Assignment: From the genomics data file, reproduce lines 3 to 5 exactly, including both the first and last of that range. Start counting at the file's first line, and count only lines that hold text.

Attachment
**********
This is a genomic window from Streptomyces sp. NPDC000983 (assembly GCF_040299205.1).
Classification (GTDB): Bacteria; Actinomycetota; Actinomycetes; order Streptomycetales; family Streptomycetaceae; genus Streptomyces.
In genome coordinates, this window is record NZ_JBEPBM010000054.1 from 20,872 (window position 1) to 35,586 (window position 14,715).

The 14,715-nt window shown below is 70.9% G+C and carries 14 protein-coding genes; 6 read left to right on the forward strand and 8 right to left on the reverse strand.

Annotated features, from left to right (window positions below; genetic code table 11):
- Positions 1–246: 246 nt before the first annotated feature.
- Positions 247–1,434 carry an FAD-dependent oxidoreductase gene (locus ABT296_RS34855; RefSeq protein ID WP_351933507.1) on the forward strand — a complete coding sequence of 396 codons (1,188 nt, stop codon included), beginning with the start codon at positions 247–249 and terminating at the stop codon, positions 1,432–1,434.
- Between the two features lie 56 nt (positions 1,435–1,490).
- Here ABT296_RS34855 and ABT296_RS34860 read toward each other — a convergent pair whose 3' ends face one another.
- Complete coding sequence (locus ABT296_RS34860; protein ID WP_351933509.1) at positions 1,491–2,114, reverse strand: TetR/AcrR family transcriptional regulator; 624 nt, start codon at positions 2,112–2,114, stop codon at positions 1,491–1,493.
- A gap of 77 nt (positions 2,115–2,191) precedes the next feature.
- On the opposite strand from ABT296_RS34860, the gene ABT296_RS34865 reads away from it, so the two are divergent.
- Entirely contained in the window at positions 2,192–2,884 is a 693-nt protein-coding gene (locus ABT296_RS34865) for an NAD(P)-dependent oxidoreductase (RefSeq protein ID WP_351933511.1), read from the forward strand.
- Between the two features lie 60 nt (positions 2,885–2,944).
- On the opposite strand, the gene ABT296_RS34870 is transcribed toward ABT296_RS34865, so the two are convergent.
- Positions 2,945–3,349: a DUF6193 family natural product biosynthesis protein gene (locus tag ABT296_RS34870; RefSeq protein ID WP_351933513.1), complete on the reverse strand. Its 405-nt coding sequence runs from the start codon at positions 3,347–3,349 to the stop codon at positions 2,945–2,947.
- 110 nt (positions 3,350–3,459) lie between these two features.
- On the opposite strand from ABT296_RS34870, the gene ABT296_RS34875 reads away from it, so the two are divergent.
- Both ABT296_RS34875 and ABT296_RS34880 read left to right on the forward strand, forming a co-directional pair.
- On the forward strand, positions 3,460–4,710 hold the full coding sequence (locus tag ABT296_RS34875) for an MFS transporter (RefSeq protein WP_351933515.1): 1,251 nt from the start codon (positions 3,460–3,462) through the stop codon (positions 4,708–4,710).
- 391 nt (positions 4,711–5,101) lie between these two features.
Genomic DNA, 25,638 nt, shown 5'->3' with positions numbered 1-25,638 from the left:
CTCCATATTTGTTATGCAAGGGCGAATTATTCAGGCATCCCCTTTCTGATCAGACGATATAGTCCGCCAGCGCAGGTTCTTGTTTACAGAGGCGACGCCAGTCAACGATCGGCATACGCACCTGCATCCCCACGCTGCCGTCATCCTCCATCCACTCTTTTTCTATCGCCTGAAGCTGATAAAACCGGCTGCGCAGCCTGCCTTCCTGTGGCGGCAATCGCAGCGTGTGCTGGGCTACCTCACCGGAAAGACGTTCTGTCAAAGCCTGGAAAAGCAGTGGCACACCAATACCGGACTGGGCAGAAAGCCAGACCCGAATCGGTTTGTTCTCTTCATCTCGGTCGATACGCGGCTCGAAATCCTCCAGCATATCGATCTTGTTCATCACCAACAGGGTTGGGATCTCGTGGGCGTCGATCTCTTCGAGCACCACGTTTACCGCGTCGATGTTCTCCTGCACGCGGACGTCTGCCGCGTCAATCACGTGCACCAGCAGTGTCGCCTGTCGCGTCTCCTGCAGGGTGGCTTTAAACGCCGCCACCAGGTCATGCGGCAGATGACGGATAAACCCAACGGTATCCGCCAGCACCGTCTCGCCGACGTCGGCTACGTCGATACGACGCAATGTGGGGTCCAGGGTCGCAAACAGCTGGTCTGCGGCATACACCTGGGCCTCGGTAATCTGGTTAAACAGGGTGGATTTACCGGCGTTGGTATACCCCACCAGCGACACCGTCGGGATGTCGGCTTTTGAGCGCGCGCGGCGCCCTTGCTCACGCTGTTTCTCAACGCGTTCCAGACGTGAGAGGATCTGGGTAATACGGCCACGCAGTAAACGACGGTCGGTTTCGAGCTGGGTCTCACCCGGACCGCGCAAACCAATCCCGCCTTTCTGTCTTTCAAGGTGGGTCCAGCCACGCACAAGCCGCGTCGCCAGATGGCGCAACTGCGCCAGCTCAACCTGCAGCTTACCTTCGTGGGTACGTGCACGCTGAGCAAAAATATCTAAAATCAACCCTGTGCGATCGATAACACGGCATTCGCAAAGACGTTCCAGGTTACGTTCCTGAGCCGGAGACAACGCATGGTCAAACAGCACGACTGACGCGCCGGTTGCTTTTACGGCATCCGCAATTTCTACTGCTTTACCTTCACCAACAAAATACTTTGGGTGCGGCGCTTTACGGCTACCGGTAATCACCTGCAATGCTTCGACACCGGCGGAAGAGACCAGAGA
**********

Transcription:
In genome coordinates, this window is record NZ_JBEPBM010000054.1 from 20,872 (window position 1) to 35,586 (window position 14,715).

The 14,715-nt window shown below is 70.9% G+C and carries 14 protein-coding genes; 6 read left to right on the forward strand and 8 right to left on the reverse strand.

Annotated features, from left to right (window positions below; genetic code table 11):